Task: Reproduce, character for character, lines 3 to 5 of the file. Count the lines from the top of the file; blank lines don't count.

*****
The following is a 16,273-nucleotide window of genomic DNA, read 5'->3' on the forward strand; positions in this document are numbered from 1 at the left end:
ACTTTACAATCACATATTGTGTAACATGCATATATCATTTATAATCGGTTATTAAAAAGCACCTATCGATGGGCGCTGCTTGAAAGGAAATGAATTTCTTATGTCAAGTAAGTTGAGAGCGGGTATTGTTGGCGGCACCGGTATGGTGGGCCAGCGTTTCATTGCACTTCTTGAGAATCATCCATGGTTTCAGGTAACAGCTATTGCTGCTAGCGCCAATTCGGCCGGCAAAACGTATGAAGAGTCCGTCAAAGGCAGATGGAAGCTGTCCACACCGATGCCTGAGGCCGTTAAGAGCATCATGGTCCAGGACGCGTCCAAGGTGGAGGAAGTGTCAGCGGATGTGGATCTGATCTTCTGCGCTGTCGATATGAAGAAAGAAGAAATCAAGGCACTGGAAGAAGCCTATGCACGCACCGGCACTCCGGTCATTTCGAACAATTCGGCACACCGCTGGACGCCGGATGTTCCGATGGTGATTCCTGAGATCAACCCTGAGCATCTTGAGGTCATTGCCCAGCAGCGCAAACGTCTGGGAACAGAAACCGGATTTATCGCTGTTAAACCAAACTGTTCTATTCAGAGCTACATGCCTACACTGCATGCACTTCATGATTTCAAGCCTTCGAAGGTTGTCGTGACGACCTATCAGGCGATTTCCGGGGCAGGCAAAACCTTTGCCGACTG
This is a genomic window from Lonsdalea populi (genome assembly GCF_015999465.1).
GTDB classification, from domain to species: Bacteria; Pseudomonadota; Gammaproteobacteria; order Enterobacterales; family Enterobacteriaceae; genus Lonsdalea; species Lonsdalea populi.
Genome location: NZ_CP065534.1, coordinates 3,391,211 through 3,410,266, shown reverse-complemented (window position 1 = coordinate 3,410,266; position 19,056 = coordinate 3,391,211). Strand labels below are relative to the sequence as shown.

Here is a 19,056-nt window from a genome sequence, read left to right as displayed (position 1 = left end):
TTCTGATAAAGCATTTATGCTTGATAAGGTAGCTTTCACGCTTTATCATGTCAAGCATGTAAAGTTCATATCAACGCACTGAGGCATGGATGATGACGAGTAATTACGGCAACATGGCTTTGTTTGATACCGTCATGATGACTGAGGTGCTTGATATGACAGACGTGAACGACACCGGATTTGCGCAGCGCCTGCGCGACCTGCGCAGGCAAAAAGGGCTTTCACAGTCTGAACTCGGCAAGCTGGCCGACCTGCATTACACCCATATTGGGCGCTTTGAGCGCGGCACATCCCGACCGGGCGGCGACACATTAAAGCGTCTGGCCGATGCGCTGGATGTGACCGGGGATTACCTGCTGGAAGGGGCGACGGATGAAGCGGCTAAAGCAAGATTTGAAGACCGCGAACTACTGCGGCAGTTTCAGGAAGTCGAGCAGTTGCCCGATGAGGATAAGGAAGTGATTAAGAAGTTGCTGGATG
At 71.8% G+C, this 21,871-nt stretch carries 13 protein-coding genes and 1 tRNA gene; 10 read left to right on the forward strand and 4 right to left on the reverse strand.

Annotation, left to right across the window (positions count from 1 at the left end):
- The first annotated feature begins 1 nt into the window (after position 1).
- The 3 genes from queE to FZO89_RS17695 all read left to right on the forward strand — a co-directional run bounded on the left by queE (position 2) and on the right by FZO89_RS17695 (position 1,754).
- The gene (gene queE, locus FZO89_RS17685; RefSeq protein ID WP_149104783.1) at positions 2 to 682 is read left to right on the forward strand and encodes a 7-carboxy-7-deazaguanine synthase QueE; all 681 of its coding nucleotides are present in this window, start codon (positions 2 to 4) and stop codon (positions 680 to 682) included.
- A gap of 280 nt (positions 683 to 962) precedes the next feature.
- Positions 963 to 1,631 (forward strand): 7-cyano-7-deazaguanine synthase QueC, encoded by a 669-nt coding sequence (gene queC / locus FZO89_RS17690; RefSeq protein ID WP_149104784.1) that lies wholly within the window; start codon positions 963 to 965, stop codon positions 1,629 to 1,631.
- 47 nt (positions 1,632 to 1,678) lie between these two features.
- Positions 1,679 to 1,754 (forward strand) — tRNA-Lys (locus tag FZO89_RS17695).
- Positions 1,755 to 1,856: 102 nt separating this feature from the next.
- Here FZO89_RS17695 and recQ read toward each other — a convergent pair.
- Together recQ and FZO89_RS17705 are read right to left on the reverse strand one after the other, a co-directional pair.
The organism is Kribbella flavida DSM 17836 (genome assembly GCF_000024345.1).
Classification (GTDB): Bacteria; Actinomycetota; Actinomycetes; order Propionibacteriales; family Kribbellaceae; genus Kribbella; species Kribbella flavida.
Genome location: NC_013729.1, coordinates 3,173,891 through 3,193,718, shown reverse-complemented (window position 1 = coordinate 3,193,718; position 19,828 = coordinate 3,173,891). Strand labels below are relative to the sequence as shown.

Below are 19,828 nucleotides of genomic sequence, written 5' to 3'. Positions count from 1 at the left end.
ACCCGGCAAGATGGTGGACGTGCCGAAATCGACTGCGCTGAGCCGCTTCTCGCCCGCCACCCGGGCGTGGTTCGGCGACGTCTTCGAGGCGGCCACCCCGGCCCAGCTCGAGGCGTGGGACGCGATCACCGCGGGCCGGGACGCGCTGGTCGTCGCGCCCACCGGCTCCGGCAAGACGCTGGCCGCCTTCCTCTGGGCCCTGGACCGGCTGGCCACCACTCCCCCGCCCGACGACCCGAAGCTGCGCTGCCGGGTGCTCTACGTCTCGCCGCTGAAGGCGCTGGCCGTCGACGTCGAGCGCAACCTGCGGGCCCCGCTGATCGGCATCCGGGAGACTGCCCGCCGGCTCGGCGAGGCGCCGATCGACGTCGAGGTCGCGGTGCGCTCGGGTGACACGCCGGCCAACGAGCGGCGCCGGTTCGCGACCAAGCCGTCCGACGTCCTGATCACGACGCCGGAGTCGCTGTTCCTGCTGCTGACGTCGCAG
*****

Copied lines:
This is a genomic window from Lonsdalea populi (genome assembly GCF_015999465.1).
GTDB classification, from domain to species: Bacteria; Pseudomonadota; Gammaproteobacteria; order Enterobacterales; family Enterobacteriaceae; genus Lonsdalea; species Lonsdalea populi.
Genome location: NZ_CP065534.1, coordinates 3,391,211 through 3,410,266, shown reverse-complemented (window position 1 = coordinate 3,410,266; position 19,056 = coordinate 3,391,211). Strand labels below are relative to the sequence as shown.